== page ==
Xi Jinping wants China to go back to work. Is the country getting back to normal?
No, the crisis is entering a crucial phase. There is still huge uncertainty about what will happen. State and party leader Xi Jinping said at a Politburo meeting on Friday that the "turning point" hasn’t been reached and the situation in affected areas remains very serious and complicated.
China’s leadership is doing everything it can to restart the economic engine. It cannot afford the country’s economy to remain paralyzed – and neither can the global economy, for that matter. There is a huge tension between the imperatives of "getting back to work" and of maintaining the strictest measures to avoid new contagion at all costs. Party officials and company executives once again have to contend with an immense dilemma and are under huge pressure.
Xi personally pledged to ensure preferential treatment for companies critically important to global supply chains – but this is not so much comforting as more a sign of the scale of the problem.
The WHO has so far avoided talking about a pandemic and financial markets have been fairly stable – at least until this weekend. Will the effects of the crisis be limited to China?
The WHO’s assessment can change at any moment, and global financial markets tend to suddenly react like frightened rabbits to trends that have been foreseeable for some time. Even when infections were "only" limited to China, markets should have seen a downward correction.
It is obvious that we are now entering the "global" phase of the crisis – the international effects are being felt with some delay. They will reach far beyond the problem of the virus spreading to many regions around the globe, Europe included. Now that the flow of containers shipped from China before the crisis is drying up, a wave of supply-chain disruptions is beginning to be felt. This is affecting pharmaceuticals supplies in Europe, for example, and other regions are beginning to encounter difficulties with the supply of all sorts of intermediate products.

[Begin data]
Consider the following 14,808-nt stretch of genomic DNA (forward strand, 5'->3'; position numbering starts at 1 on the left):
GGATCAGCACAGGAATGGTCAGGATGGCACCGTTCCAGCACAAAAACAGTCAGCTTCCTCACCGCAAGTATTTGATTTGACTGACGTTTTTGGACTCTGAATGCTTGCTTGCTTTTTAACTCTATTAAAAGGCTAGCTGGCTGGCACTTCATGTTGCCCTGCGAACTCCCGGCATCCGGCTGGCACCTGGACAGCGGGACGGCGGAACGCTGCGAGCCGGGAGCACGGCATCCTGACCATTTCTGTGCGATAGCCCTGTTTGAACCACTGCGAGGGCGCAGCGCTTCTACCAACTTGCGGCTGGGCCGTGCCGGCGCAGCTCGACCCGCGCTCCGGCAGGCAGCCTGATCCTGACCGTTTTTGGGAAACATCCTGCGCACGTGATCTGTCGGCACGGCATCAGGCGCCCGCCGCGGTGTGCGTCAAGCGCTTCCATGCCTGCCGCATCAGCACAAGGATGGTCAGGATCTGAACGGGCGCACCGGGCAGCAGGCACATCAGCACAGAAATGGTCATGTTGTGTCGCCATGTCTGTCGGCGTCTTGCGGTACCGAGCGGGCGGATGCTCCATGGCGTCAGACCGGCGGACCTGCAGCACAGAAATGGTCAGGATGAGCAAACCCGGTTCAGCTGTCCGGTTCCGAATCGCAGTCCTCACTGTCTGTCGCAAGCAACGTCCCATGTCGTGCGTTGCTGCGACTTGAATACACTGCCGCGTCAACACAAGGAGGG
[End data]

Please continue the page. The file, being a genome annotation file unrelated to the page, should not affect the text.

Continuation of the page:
Globalization “made in China” is coming under pressure. The weakness of Chinese consumer demand in the first quarter of the year was shocking. Sales figures for iPhones or cars, for example, were disastrous – so bad, in fact, that later improvements probably won’t make up for them. Global companies reliant on China will have to brace for sizeable revenue slumps in 2020.
Another cause for concern are the potential long-term effects of economic paralysis that will be clearly felt into the second quarter. There is a real danger that "clogged arteries" caused by supply-chain failures will lead to seizures in entire industrial sectors like the electronics industry, for example. Small and medium-sized enterprises are particularly vulnerable.
What long-term effect will the coronavirus crisis have on China?
Nobody should expect a rapid, “v-shaped” recovery in which first-quarter losses are quickly made up. A return to normal is unlikely – whatever happens, post-crisis China will be different.
In spite of the morale-boosting slogans and optimism emanating from the leadership, China will this year remain in crisis mode and likely delay reform plans. It’s already certain the country will not be able to achieve its ambitious growth targets without sizeable state intervention and stimulus packages – and real risks of further disruption remain. In any case, China’s reputation for reliability is in tatters and momentum for supply-chain diversification inside and outside the country is growing. Big companies like Apple are already starting to draw the consequences.
Everyone involved wishes China's leaders every success in fighting the crisis. Despite justified criticism from inside and outside China about the initial cover-up of the outbreak, any efforts by Beijing to ensure international cooperation and transparency are much appreciated. However, the biggest question remains what "lessons" Beijing will learn from the crisis. Some of these will be welcome – we can expect investments in health-system reform and disease control. But there are concerns that China's leadership will react to likely pressure and economic disruption by shelving its already limited reform agenda for some time. And that it will make crisis-fighting measures like extensive information control and digital surveillance part of its everyday policy.
This interview or excerpts may be quoted with proper attribution.